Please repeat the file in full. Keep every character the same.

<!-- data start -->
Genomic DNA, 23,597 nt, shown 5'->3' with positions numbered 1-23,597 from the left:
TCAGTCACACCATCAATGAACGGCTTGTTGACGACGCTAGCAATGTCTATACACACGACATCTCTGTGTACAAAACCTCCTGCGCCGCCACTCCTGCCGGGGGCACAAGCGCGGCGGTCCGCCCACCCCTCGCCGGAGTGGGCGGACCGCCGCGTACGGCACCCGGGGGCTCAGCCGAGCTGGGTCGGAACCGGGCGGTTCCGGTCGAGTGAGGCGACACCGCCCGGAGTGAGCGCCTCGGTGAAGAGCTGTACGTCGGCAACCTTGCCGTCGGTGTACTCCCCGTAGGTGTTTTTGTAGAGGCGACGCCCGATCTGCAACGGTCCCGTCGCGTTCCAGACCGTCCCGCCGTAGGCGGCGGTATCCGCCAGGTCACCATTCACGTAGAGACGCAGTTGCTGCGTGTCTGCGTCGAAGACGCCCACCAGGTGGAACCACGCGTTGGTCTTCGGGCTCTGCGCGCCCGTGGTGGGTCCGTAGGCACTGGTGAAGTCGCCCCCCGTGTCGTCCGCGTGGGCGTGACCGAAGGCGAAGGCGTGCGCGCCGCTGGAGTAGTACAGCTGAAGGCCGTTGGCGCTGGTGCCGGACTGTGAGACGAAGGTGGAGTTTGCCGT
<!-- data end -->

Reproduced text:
Genomic DNA, 23,597 nt, shown 5'->3' with positions numbered 1-23,597 from the left:
TCAGTCACACCATCAATGAACGGCTTGTTGACGACGCTAGCAATGTCTATACACACGACATCTCTGTGTACAAAACCTCCTGCGCCGCCACTCCTGCCGGGGGCACAAGCGCGGCGGTCCGCCCACCCCTCGCCGGAGTGGGCGGACCGCCGCGTACGGCACCCGGGGGCTCAGCCGAGCTGGGTCGGAACCGGGCGGTTCCGGTCGAGTGAGGCGACACCGCCCGGAGTGAGCGCCTCGGTGAAGAGCTGTACGTCGGCAACCTTGCCGTCGGTGTACTCCCCGTAGGTGTTTTTGTAGAGGCGACGCCCGATCTGCAACGGTCCCGTCGCGTTCCAGACCGTCCCGCCGTAGGCGGCGGTATCCGCCAGGTCACCATTCACGTAGAGACGCAGTTGCTGCGTGTCTGCGTCGAAGACGCCCACCAGGTGGAACCACGCGTTGGTCTTCGGGCTCTGCGCGCCCGTGGTGGGTCCGTAGGCACTGGTGAAGTCGCCCCCCGTGTCGTCCGCGTGGGCGTGACCGAAGGCGAAGGCGTGCGCGCCGCTGGAGTAGTACAGCTGAAGGCCGTTGGCGCTGGTGCCGGACTGTGAGACGAAGGTGGAGTTTGCCGT